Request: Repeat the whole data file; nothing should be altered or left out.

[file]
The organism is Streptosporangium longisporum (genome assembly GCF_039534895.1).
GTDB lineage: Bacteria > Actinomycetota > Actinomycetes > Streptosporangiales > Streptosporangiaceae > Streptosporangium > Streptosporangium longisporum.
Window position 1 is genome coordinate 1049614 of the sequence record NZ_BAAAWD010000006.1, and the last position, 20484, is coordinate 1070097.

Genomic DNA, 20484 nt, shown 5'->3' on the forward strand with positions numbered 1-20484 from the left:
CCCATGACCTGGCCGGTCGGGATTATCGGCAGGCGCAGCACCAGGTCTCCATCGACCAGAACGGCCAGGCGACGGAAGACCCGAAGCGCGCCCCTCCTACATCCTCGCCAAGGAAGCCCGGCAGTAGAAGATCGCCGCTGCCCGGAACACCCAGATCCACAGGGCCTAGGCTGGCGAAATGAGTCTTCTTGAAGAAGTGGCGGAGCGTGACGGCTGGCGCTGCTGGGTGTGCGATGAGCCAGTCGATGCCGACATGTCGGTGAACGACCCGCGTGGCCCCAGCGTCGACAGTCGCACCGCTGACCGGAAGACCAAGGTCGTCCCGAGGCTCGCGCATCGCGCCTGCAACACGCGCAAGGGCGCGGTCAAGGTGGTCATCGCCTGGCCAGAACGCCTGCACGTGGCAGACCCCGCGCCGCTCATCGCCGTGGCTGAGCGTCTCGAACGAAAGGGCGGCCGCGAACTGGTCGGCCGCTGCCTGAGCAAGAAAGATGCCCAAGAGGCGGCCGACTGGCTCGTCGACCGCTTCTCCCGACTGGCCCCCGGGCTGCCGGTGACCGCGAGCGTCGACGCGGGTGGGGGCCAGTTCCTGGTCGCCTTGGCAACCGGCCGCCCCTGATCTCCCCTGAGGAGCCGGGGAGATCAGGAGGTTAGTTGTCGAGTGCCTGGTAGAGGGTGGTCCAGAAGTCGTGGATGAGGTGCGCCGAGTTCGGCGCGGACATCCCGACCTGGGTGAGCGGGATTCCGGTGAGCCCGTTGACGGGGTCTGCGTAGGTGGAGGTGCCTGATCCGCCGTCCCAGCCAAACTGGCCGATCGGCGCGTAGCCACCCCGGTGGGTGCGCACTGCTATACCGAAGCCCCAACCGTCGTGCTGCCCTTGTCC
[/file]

The organism is Streptosporangium longisporum (genome assembly GCF_039534895.1).
GTDB lineage: Bacteria > Actinomycetota > Actinomycetes > Streptosporangiales > Streptosporangiaceae > Streptosporangium > Streptosporangium longisporum.
Window position 1 is genome coordinate 1049614 of the sequence record NZ_BAAAWD010000006.1, and the last position, 20484, is coordinate 1070097.

Genomic DNA, 20484 nt, shown 5'->3' on the forward strand with positions numbered 1-20484 from the left:
CCCATGACCTGGCCGGTCGGGATTATCGGCAGGCGCAGCACCAGGTCTCCATCGACCAGAACGGCCAGGCGACGGAAGACCCGAAGCGCGCCCCTCCTACATCCTCGCCAAGGAAGCCCGGCAGTAGAAGATCGCCGCTGCCCGGAACACCCAGATCCACAGGGCCTAGGCTGGCGAAATGAGTCTTCTTGAAGAAGTGGCGGAGCGTGACGGCTGGCGCTGCTGGGTGTGCGATGAGCCAGTCGATGCCGACATGTCGGTGAACGACCCGCGTGGCCCCAGCGTCGACAGTCGCACCGCTGACCGGAAGACCAAGGTCGTCCCGAGGCTCGCGCATCGCGCCTGCAACACGCGCAAGGGCGCGGTCAAGGTGGTCATCGCCTGGCCAGAACGCCTGCACGTGGCAGACCCCGCGCCGCTCATCGCCGTGGCTGAGCGTCTCGAACGAAAGGGCGGCCGCGAACTGGTCGGCCGCTGCCTGAGCAAGAAAGATGCCCAAGAGGCGGCCGACTGGCTCGTCGACCGCTTCTCCCGACTGGCCCCCGGGCTGCCGGTGACCGCGAGCGTCGACGCGGGTGGGGGCCAGTTCCTGGTCGCCTTGGCAACCGGCCGCCCCTGATCTCCCCTGAGGAGCCGGGGAGATCAGGAGGTTAGTTGTCGAGTGCCTGGTAGAGGGTGGTCCAGAAGTCGTGGATGAGGTGCGCCGAGTTCGGCGCGGACATCCCGACCTGGGTGAGCGGGATTCCGGTGAGCCCGTTGACGGGGTCTGCGTAGGTGGAGGTGCCTGATCCGCCGTCCCAGCCAAACTGGCCGATCGGCGCGTAGCCACCCCGGTGGGTGCGCACTGCTATACCGAAGCCCCAACCGTCGTGCTGCCCTTGTCC